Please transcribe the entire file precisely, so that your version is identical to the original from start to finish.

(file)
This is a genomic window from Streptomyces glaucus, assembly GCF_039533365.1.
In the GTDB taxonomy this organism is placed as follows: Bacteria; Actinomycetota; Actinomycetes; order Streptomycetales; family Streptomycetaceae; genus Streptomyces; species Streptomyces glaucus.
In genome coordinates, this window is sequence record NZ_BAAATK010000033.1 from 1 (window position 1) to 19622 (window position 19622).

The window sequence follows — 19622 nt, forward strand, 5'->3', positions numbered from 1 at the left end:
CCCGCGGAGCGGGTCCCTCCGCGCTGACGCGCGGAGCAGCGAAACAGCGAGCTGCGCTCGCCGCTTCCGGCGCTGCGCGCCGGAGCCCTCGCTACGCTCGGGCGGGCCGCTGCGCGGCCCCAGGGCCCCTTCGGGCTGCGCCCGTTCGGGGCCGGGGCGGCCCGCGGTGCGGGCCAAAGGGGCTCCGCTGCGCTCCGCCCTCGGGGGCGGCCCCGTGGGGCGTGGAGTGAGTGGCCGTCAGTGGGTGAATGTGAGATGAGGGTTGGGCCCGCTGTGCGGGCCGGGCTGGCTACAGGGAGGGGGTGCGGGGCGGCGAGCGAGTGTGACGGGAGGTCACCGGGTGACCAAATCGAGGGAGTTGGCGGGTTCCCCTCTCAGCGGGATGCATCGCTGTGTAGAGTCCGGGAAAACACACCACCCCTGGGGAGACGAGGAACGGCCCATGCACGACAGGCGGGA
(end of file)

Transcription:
This is a genomic window from Streptomyces glaucus, assembly GCF_039533365.1.
In the GTDB taxonomy this organism is placed as follows: Bacteria; Actinomycetota; Actinomycetes; order Streptomycetales; family Streptomycetaceae; genus Streptomyces; species Streptomyces glaucus.
In genome coordinates, this window is sequence record NZ_BAAATK010000033.1 from 1 (window position 1) to 19622 (window position 19622).

The window sequence follows — 19622 nt, forward strand, 5'->3', positions numbered from 1 at the left end:
CCCGCGGAGCGGGTCCCTCCGCGCTGACGCGCGGAGCAGCGAAACAGCGAGCTGCGCTCGCCGCTTCCGGCGCTGCGCGCCGGAGCCCTCGCTACGCTCGGGCGGGCCGCTGCGCGGCCCCAGGGCCCCTTCGGGCTGCGCCCGTTCGGGGCCGGGGCGGCCCGCGGTGCGGGCCAAAGGGGCTCCGCTGCGCTCCGCCCTCGGGGGCGGCCCCGTGGGGCGTGGAGTGAGTGGCCGTCAGTGGGTGAATGTGAGATGAGGGTTGGGCCCGCTGTGCGGGCCGGGCTGGCTACAGGGAGGGGGTGCGGGGCGGCGAGCGAGTGTGACGGGAGGTCACCGGGTGACCAAATCGAGGGAGTTGGCGGGTTCCCCTCTCAGCGGGATGCATCGCTGTGTAGAGTCCGGGAAAACACACCACCCCTGGGGAGACGAGGAACGGCCCATGCACGACAGGCGGGA